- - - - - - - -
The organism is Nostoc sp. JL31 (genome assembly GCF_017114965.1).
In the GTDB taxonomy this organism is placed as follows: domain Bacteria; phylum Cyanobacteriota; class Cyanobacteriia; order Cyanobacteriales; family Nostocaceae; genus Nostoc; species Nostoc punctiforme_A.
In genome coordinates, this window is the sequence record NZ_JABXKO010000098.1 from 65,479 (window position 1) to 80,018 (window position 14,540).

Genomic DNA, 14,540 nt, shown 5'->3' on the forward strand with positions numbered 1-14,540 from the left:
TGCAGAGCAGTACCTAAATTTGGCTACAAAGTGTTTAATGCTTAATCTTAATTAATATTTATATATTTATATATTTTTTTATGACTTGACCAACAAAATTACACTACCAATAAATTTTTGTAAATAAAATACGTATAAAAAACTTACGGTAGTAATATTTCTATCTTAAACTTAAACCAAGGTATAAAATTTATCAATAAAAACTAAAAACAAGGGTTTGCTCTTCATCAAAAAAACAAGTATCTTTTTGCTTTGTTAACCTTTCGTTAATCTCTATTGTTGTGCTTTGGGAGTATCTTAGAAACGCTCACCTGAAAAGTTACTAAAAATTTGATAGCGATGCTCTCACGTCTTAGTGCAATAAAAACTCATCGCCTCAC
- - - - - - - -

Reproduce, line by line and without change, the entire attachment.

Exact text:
The organism is Nostoc sp. JL31 (genome assembly GCF_017114965.1).
In the GTDB taxonomy this organism is placed as follows: domain Bacteria; phylum Cyanobacteriota; class Cyanobacteriia; order Cyanobacteriales; family Nostocaceae; genus Nostoc; species Nostoc punctiforme_A.
In genome coordinates, this window is the sequence record NZ_JABXKO010000098.1 from 65,479 (window position 1) to 80,018 (window position 14,540).

Genomic DNA, 14,540 nt, shown 5'->3' on the forward strand with positions numbered 1-14,540 from the left:
TGCAGAGCAGTACCTAAATTTGGCTACAAAGTGTTTAATGCTTAATCTTAATTAATATTTATATATTTATATATTTTTTTATGACTTGACCAACAAAATTACACTACCAATAAATTTTTGTAAATAAAATACGTATAAAAAACTTACGGTAGTAATATTTCTATCTTAAACTTAAACCAAGGTATAAAATTTATCAATAAAAACTAAAAACAAGGGTTTGCTCTTCATCAAAAAAACAAGTATCTTTTTGCTTTGTTAACCTTTCGTTAATCTCTATTGTTGTGCTTTGGGAGTATCTTAGAAACGCTCACCTGAAAAGTTACTAAAAATTTGATAGCGATGCTCTCACGTCTTAGTGCAATAAAAACTCATCGCCTCAC